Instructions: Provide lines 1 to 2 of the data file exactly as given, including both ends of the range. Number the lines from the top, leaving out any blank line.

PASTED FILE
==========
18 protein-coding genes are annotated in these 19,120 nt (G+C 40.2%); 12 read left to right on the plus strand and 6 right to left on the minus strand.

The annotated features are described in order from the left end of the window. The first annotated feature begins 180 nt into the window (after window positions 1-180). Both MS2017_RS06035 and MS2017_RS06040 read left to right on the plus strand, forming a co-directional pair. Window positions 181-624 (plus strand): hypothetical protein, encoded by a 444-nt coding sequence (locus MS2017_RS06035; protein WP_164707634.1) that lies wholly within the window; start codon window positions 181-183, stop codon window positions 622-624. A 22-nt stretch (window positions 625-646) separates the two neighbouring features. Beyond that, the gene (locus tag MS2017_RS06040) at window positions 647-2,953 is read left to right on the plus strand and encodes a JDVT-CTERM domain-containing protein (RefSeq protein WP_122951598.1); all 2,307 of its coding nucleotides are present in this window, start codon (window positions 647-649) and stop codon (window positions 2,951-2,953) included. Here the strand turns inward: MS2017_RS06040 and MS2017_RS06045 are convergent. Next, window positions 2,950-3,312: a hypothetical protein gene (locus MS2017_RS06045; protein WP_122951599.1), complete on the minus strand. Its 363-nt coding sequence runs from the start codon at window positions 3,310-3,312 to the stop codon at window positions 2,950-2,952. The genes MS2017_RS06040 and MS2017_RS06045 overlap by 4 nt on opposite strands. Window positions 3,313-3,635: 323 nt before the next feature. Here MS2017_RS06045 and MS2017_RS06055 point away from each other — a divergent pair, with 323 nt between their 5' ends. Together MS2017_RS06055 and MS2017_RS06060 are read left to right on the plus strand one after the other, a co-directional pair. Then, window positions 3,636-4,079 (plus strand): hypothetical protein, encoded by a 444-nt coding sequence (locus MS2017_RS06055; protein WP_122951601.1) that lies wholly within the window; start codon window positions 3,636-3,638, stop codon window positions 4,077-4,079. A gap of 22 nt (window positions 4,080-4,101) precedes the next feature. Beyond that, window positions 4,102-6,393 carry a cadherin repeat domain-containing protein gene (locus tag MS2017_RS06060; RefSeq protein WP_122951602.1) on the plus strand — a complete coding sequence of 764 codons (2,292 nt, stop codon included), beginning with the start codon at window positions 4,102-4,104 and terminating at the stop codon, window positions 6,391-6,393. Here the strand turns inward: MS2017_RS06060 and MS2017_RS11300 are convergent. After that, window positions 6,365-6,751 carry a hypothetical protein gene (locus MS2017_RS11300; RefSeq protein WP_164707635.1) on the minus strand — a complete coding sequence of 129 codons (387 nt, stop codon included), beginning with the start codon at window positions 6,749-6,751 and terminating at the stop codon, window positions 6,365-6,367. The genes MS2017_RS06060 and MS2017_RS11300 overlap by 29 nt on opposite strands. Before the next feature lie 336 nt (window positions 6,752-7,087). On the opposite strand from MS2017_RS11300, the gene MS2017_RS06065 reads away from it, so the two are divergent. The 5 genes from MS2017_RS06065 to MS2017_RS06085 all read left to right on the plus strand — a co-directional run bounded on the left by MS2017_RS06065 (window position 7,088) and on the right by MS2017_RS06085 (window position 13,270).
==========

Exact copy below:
18 protein-coding genes are annotated in these 19,120 nt (G+C 40.2%); 12 read left to right on the plus strand and 6 right to left on the minus strand.

The annotated features are described in order from the left end of the window. The first annotated feature begins 180 nt into the window (after window positions 1-180). Both MS2017_RS06035 and MS2017_RS06040 read left to right on the plus strand, forming a co-directional pair. Window positions 181-624 (plus strand): hypothetical protein, encoded by a 444-nt coding sequence (locus MS2017_RS06035; protein WP_164707634.1) that lies wholly within the window; start codon window positions 181-183, stop codon window positions 622-624. A 22-nt stretch (window positions 625-646) separates the two neighbouring features. Beyond that, the gene (locus tag MS2017_RS06040) at window positions 647-2,953 is read left to right on the plus strand and encodes a JDVT-CTERM domain-containing protein (RefSeq protein WP_122951598.1); all 2,307 of its coding nucleotides are present in this window, start codon (window positions 647-649) and stop codon (window positions 2,951-2,953) included. Here the strand turns inward: MS2017_RS06040 and MS2017_RS06045 are convergent. Next, window positions 2,950-3,312: a hypothetical protein gene (locus MS2017_RS06045; protein WP_122951599.1), complete on the minus strand. Its 363-nt coding sequence runs from the start codon at window positions 3,310-3,312 to the stop codon at window positions 2,950-2,952. The genes MS2017_RS06040 and MS2017_RS06045 overlap by 4 nt on opposite strands. Window positions 3,313-3,635: 323 nt before the next feature. Here MS2017_RS06045 and MS2017_RS06055 point away from each other — a divergent pair, with 323 nt between their 5' ends. Together MS2017_RS06055 and MS2017_RS06060 are read left to right on the plus strand one after the other, a co-directional pair. Then, window positions 3,636-4,079 (plus strand): hypothetical protein, encoded by a 444-nt coding sequence (locus MS2017_RS06055; protein WP_122951601.1) that lies wholly within the window; start codon window positions 3,636-3,638, stop codon window positions 4,077-4,079. A gap of 22 nt (window positions 4,080-4,101) precedes the next feature. Beyond that, window positions 4,102-6,393 carry a cadherin repeat domain-containing protein gene (locus tag MS2017_RS06060; RefSeq protein WP_122951602.1) on the plus strand — a complete coding sequence of 764 codons (2,292 nt, stop codon included), beginning with the start codon at window positions 4,102-4,104 and terminating at the stop codon, window positions 6,391-6,393. Here the strand turns inward: MS2017_RS06060 and MS2017_RS11300 are convergent. After that, window positions 6,365-6,751 carry a hypothetical protein gene (locus MS2017_RS11300; RefSeq protein WP_164707635.1) on the minus strand — a complete coding sequence of 129 codons (387 nt, stop codon included), beginning with the start codon at window positions 6,749-6,751 and terminating at the stop codon, window positions 6,365-6,367. The genes MS2017_RS06060 and MS2017_RS11300 overlap by 29 nt on opposite strands. Before the next feature lie 336 nt (window positions 6,752-7,087). On the opposite strand from MS2017_RS11300, the gene MS2017_RS06065 reads away from it, so the two are divergent. The 5 genes from MS2017_RS06065 to MS2017_RS06085 all read left to right on the plus strand — a co-directional run bounded on the left by MS2017_RS06065 (window position 7,088) and on the right by MS2017_RS06085 (window position 13,270).